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2022 Pilot & Feasibility Awardees

FY2022 P&F Awardees

Meet the 2022 NUGoKidney Pilot & Feasibility Grant Awardees

We are happy to announce the grants awarded from our recent call for proposals for our FY2021 NUGoKidney Pilot & Feasibility (P&F) Program. Of the many innovative, high-quality proposals we received, we were able to fund three new projects and renew one project for a second year, totaling nearly $150,000 in funds.

For the past 4 years, NUGoKidney has supported high-potential innovation projects with the potential to discover novel nephrotherapeutics that will transform the prevention and treatment of kidney diseases and eventually lead to cures. To date, the program has funded 16 investigators – five of whom are from other academic institutions.

In round 5, the call for applications included a focus on proposals for novel targets or strategies using nanotechnology to study kidney diseases that may benefit from targeted therapies. NUGoKidney received twelve applications in April from across Northwestern and other academic institutions.

These projects highlight NUGoKidney’s mission to facilitate new cross-disciplinary translational research for the identification and successful implementation of novel therapeutics for kidney disease. In addition to providing funding to advance the selected projects, NUGoKidney’s research cores will work with funded research teams to provide access to core services such as data analysis, bioethics expertise, full-service genome editing services, and nanostructure-enhanced precision targeting.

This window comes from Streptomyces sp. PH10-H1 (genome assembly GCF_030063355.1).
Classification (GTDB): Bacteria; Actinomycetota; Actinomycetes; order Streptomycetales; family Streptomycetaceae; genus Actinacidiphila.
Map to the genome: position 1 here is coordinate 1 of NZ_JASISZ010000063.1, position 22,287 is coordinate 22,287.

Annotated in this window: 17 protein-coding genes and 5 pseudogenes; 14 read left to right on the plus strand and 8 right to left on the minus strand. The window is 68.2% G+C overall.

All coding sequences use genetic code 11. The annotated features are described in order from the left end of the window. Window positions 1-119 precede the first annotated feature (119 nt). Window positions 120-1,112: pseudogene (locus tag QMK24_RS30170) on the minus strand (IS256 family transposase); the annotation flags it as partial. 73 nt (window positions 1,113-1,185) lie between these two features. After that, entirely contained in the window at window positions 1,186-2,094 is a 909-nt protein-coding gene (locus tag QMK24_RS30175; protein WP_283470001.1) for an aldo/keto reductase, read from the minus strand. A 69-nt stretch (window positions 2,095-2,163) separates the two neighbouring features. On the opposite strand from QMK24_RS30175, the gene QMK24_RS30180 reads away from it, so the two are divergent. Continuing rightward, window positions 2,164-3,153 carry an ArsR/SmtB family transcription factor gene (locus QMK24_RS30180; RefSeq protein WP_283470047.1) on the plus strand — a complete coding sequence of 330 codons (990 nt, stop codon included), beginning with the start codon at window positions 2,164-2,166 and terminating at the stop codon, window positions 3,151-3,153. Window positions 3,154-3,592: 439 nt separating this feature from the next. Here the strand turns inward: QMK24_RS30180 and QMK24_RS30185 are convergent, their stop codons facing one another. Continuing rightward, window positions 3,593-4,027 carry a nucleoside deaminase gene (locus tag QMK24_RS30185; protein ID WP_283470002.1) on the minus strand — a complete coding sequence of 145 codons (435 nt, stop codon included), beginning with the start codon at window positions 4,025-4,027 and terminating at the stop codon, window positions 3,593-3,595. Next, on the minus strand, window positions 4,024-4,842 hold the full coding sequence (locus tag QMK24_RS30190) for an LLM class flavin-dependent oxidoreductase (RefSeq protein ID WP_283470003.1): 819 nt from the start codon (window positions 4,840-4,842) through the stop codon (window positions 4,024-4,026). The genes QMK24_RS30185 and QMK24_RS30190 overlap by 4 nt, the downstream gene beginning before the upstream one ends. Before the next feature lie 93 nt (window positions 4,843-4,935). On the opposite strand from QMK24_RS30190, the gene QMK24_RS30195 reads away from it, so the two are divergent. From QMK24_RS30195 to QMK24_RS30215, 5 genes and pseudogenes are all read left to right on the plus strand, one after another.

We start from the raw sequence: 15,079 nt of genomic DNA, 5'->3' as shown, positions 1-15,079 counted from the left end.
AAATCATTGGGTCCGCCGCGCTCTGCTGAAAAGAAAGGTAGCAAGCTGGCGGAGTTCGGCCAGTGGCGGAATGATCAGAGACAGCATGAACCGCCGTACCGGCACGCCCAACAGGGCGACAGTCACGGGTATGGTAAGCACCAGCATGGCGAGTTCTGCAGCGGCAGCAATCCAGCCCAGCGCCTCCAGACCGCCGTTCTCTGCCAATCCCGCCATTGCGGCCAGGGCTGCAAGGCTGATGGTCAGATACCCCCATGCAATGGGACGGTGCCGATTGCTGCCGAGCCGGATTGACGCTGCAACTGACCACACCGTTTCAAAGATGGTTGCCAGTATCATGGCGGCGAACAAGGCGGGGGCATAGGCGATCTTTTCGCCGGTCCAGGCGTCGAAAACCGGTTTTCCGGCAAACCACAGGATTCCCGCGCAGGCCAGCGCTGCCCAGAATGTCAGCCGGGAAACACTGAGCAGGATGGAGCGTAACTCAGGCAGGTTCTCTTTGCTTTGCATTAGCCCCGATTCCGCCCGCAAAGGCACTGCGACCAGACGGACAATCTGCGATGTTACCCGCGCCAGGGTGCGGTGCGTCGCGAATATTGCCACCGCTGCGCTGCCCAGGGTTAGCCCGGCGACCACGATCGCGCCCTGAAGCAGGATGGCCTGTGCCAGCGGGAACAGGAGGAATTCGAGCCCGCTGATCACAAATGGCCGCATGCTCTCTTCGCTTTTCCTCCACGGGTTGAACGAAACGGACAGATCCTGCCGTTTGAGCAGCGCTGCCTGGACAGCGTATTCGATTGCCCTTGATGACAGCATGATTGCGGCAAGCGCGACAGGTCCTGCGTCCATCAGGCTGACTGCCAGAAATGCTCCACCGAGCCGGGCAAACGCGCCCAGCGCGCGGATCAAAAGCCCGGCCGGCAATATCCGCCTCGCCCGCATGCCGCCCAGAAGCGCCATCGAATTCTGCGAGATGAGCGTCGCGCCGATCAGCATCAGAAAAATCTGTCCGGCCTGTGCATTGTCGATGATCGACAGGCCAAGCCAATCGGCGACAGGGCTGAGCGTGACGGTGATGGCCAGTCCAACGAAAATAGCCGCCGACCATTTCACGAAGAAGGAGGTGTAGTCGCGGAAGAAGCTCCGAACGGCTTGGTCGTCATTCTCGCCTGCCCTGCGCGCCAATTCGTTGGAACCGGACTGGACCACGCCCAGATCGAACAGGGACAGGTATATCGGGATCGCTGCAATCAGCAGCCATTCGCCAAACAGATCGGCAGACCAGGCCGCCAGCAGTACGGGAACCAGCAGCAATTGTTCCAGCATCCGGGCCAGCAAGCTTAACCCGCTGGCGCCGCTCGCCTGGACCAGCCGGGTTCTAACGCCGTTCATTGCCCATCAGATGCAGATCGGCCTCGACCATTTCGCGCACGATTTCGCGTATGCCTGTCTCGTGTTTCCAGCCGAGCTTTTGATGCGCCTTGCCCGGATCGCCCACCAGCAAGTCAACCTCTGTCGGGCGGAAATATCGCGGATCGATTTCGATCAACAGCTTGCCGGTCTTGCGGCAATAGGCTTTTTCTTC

Please join us in congratulating everyone involved, and please read more about this year’s supported projects below.

We also want to thank all the applicants who applied. It was an extremely competitive pool of proposals, and we were only able to fund a limited portion of the projects. We recognize there may be others who were unable to apply within our application timeline. We will have future funding opportunities available as part of our new grant cycle for FY2023 and will share this information on our funding page once available. You can also sign up for our funding opportunities email list to get updates on our open opportunities.


Targeting Regulatory T Cell Delivery using Nanofibers to Prevent Ischemia and Reperfusion Injury

Samuel Stupp, PhD
Board of Trustees Professor of Materials Science and Engineering, Chemistry, Medicine, and Biomedical Engineering, Northwestern University McCormick School of Engineering
Director, Simpson Querrey Institute
Director, Center for Bio-inspired Energy Science 

Lorenzo Gallon, MD
Professor of Medicine (Nephrology & Hypertension) and Surgery Organ Transplantation
Northwestern University Feinberg School of Medicine

Ischemia-reperfusion injury (IRI) which evokes major intra-graft inflammatory immune responses that augment graft immunogenicity, is known to negative outcomes in solid organ transplantation. In this joint proposal between the Simpson Querrey Institute and the Comprehensive Transplant Center, we propose to coat mouse Tregs with supramolecular peptide amphiphile nanofibers and test whether the nanofiber-coated Tregs are more effective than uncoated Tregs in preventing IRI in mouse models of kidney injury.